• Because the set (24)\left(\begin{array}{c}2 \\ 4\end{array}\right) can be represent with 2(12) 2 \left(\begin{array}{c}1 \\ 2\end{array}\right). We can do: 2(12)(24)=02 \left(\begin{array}{c}1 \\ 2\end{array}\right) - \left(\begin{array}{c}2 \\ 4\end{array}\right) = 0 to make the linear combination to be 0. And don't have to make all χn=0\chi_n = 0.
      • In other words, (24)\left(\begin{array}{c}2 \\ 4\end{array}\right) doesn't give us any new dimension, still the same as (12)\left(\begin{array}{c}1 \\ 2\end{array}\right).
      • So Span {(12),(24)}=Span {(12)}\text{Span }\{ \left(\begin{array}{c}1 \\ 2\end{array}\right), \left(\begin{array}{c}2 \\ 4\end{array}\right) \} = \text{Span }\{ \left(\begin{array}{c}1 \\ 2\end{array}\right) \}
      • (12),(21)\left(\begin{array}{c}1 \\ 2\end{array}\right), \left(\begin{array}{c}2 \\ 1\end{array}\right) is linear independent set.
      • Also, we know that two vectors with different directions can span a plane. So if we add any vectors to {(12),(21)}\{ \left(\begin{array}{c}1 \\ 2\end{array}\right), \left(\begin{array}{c}2 \\ 1\end{array}\right) \} , it will be linear dependent set.
  • Theorem: Let the set of vectors {v0,v1,,vn1}Rm\{ v_0, v_1 , \ldots , v_{n-1} \} \subset \mathbb {R}^ m be linearly dependent. Then at least one of these vectors can be written as a linear combination of the others.

    • In other words, the dependent vector aja_j can be written as a linear combination of the other n−1 vectors.
  • Theorem: Let {a0,a1,,an1}Rm\{ a_0, a_1 , \ldots , a_{n-1} \} \subset \mathbb {R}^ m and let A=(a0a1an1) A = \left(\begin{array}{c|c|c|c} a_0 & a_1 & \cdots & a_{n-1}\end{array}\right) . Then the vectors {a0,a1,,an1}\{ a_0, a_1 , \ldots , a_{n-1} \} are linearly independent if and only if N(A)={0}\mathcal{N}(A) = \{0\}.

    • aka χ0=χ1==χn1=0\chi_0 = \chi_1 = \cdots = \chi_{n-1} = 0
  • Definition: A basis for a subspace S of RnR^n is a set of vectors in S that

    1. is linearly independent and
    2. Spans S.

    3. Basis is the minimum set of vectors that spans the subspace.

    4. Let {v1,v2,,vn}= Basis of subspace U \{v_1, v_2, \cdots, v_n\} = \text{ Basis of subspace U }. Then {v1,v2,,vn}\{v_1, v_2, \cdots, v_n\} are linear independent,
    5. And all of the linear combinations of {v1,v2,,vn}\{v_1, v_2, \cdots, v_n\} can get all of the possible components of UU. And each member of U can be uniquely defined by a unique combination of {v1,v2,,vn}\{v_1, v_2, \cdots, v_n\}.
  • Theorem: Let S be a subspace of Rm\mathbb{R}^m and let {v0,v1,,vk1}Rm\{v_0, v_1, \cdots, v_{k-1} \} \subset \mathbb{R}^m and {w0,w1,,wn1}Rm\{w_0, w_1, \cdots, w_{n-1} \} \subset \mathbb{R}^m both be basis for S. Then k=nk = n. In other words, the number of vectors in a basis is unique.
  • Definition: The dimension of a subspace S equals the number of vectors in a basis for that subspace.
    • For example: A=[1123211314]A = \begin{bmatrix}1 & 1 & 2 & 3 & 2 \\ 1 & 1 & 3 & 1 & 4\end{bmatrix}
    • rref (A)=[1123200122]\text{rref }(A) = \begin{bmatrix}1 & 1 & 2 & 3 & 2 \\ 0 & 0 & 1 & -2 & 2\end{bmatrix}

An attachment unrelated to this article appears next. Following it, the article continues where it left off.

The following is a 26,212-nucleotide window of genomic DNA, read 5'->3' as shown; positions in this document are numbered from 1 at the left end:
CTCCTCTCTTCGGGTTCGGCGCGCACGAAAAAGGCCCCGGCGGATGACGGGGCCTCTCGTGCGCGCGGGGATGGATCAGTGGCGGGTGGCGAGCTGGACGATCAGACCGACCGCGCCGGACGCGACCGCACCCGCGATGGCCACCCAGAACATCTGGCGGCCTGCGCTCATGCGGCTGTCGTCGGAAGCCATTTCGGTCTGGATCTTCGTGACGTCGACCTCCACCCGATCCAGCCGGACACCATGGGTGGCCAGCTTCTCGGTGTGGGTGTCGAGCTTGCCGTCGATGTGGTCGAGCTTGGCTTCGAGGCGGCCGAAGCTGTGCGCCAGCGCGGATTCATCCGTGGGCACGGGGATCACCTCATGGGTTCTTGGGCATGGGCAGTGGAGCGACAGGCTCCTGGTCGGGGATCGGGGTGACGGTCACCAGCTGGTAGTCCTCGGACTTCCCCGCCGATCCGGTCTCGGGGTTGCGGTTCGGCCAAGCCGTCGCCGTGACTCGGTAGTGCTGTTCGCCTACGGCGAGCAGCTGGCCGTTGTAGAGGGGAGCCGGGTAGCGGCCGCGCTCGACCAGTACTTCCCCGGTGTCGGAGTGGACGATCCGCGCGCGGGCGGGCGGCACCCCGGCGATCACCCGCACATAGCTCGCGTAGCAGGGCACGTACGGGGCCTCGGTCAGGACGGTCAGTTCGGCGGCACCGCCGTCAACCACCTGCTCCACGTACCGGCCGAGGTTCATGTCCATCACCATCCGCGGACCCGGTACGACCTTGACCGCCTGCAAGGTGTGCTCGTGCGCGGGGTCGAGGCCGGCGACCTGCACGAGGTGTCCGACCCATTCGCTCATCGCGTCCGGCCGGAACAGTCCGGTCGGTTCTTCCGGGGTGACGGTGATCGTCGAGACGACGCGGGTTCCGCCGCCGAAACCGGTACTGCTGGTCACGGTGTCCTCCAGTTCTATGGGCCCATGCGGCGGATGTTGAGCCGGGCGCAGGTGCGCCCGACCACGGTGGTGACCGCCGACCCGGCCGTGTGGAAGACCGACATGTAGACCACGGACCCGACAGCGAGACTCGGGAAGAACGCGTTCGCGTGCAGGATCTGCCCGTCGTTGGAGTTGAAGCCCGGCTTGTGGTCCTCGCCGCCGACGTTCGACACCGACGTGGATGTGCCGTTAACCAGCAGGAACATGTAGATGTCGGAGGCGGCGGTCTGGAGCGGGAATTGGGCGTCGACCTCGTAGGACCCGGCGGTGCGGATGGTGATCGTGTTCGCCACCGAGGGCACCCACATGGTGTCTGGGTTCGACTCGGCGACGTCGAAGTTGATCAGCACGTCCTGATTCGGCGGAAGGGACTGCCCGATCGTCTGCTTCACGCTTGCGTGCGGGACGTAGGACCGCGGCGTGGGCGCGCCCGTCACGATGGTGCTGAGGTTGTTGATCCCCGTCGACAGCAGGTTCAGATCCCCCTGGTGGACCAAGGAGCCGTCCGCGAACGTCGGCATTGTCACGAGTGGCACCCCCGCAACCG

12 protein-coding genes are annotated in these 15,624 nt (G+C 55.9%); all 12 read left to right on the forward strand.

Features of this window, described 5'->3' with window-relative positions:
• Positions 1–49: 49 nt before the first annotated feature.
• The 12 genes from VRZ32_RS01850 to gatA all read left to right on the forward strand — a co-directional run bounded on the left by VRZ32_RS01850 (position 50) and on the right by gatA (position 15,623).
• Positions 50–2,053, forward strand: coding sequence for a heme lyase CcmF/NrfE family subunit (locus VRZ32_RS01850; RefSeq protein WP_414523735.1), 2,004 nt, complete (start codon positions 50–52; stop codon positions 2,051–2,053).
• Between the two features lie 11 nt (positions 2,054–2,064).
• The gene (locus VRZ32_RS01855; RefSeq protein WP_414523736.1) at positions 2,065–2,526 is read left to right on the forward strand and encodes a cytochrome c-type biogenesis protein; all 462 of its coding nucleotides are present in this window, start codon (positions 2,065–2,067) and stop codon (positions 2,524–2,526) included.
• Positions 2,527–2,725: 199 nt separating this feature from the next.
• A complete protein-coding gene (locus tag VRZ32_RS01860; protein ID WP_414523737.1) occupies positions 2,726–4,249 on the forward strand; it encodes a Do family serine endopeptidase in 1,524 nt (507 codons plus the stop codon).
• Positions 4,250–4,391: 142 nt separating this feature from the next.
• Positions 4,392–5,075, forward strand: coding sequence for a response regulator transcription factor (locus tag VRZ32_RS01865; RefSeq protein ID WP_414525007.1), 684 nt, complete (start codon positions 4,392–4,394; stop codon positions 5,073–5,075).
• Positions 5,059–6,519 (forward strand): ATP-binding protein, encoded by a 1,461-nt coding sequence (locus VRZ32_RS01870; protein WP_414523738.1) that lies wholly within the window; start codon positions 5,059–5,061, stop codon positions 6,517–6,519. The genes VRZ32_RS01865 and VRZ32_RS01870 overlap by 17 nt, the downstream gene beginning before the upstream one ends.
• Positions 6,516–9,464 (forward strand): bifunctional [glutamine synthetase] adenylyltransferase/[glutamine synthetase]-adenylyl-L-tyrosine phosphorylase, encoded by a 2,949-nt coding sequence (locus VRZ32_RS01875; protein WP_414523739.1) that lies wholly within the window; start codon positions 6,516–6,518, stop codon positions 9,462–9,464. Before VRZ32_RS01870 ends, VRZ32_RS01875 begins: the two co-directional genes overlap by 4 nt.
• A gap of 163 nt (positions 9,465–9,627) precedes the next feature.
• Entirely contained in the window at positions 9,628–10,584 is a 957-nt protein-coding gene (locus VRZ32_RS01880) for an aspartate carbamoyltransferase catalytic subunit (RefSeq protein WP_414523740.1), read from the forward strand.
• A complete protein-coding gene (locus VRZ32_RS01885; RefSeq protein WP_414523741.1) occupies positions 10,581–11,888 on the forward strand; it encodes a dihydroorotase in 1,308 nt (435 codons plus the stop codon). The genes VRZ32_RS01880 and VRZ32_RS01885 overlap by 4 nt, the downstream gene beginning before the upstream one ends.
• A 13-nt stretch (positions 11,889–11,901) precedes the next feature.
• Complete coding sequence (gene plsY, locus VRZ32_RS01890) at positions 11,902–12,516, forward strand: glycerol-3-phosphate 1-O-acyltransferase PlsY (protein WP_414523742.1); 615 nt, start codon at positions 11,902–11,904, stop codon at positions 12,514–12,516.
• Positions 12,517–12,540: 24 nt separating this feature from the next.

• => [χ0χ1χ2χ3χ4]=χ1[11000]+χ3[70210]+χ4[20201]\begin{bmatrix} \chi_0 \\ \chi_1 \\ \chi_2 \\ \chi_3 \\ \chi_4 \end{bmatrix} = \chi_1 \begin{bmatrix} -1 \\ 1 \\ 0 \\ 0 \\ 0 \end{bmatrix} + \chi_3\begin{bmatrix} -7 \\ 0 \\ 2 \\ 1 \\ 0 \end{bmatrix} + \chi_4\begin{bmatrix} 2 \\ 0 \\ -2 \\ 0 \\ 1 \end{bmatrix}
    • set v0=[11000],v1=[70210],v2=[20201]v_0 = \begin{bmatrix} -1 \\ 1 \\ 0 \\ 0 \\ 0 \end{bmatrix} , v_1 = \begin{bmatrix} -7 \\ 0 \\ 2 \\ 1 \\ 0 \end{bmatrix}, v_2 = \begin{bmatrix} 2 \\ 0 \\ -2 \\ 0 \\ 1 \end{bmatrix}
    • then {v0,v1,v2}\{v_0, v_1, v_2\} is the basis of N(A)\mathcal{N}(A).
    • N(A)=N(rref(A))=Span (v0,v1,v2)\mathcal{N}(A) = \mathcal{N}(\text{rref}(A)) = \text{Span }(v_0, v_1, v_2).
    • the dimension of null space of A = 3, which also equals to the number of non-pivot columns of rref(A)\text{rref}(A).
    • C(A)=Span((11),(23))\mathcal{C}(A) = \text{Span}(\begin{pmatrix}1 \\ 1\end{pmatrix}, \begin{pmatrix}2 \\ 3\end{pmatrix}).
    • the dimension of A = 2, which also equals to the number of pivot columns of rref(A)\text{rref}(A).
  • Definition: Let ARm×nA \in \mathbb{R}^{m \times n}. The rank of A equals the number of vectors in a basis for the column space of A. Denoted by rank(A)\text{rank}(A).

5. Showing that A^T A is invertible

  • Let ARm×kA \in \mathbb{R}^{m \times k}, and {a0,a2,,am1}\{a_0, a_2, \cdots, a_{m-1}\} are linearly independent. Is ATAA^T A invertible?
  • ATARk×kA^T A \in \mathbb{R}^{k \times k}.
  • So, we only need to prove ATAA^T A's columns also linear independent.
    • Because, ATAA^T A is a square matrix, if ATAA^T A's columns are linear independent, the reduced row-echelon form of ATAA^T A will be II.
  • Let vN(ATA)v \in \mathcal{N}(A^T A)
    • then ATAv=0A^T A v = 0 => vTATAv=vT0=0v^T A^T A v = v^T \overrightarrow{0} = 0 => (Av)TAv=0(A v)^T A v = 0
    • which means Av2=0\lVert Av \rVert _2 = 0 => Av=0A v = 0
    • We've assumed AA's columns are linearly independent,
    • so vN(A)={0}v \in \mathcal{N}(A) = \{\overrightarrow{0}\} => v=0v = \overrightarrow{0}
    • So, the only solution of ATAv=0A^T A v = 0 is v=0v = \overrightarrow{0}
  • Then ATAA^T A's columns are linearly independent, which means ATAA^T A is invertible.

6. Refers

7. Words

  • echelon ['eʃəlɔn] n. 梯形;梯次编队;梯阵;阶层 vi. 形成梯队 vt. 排成梯队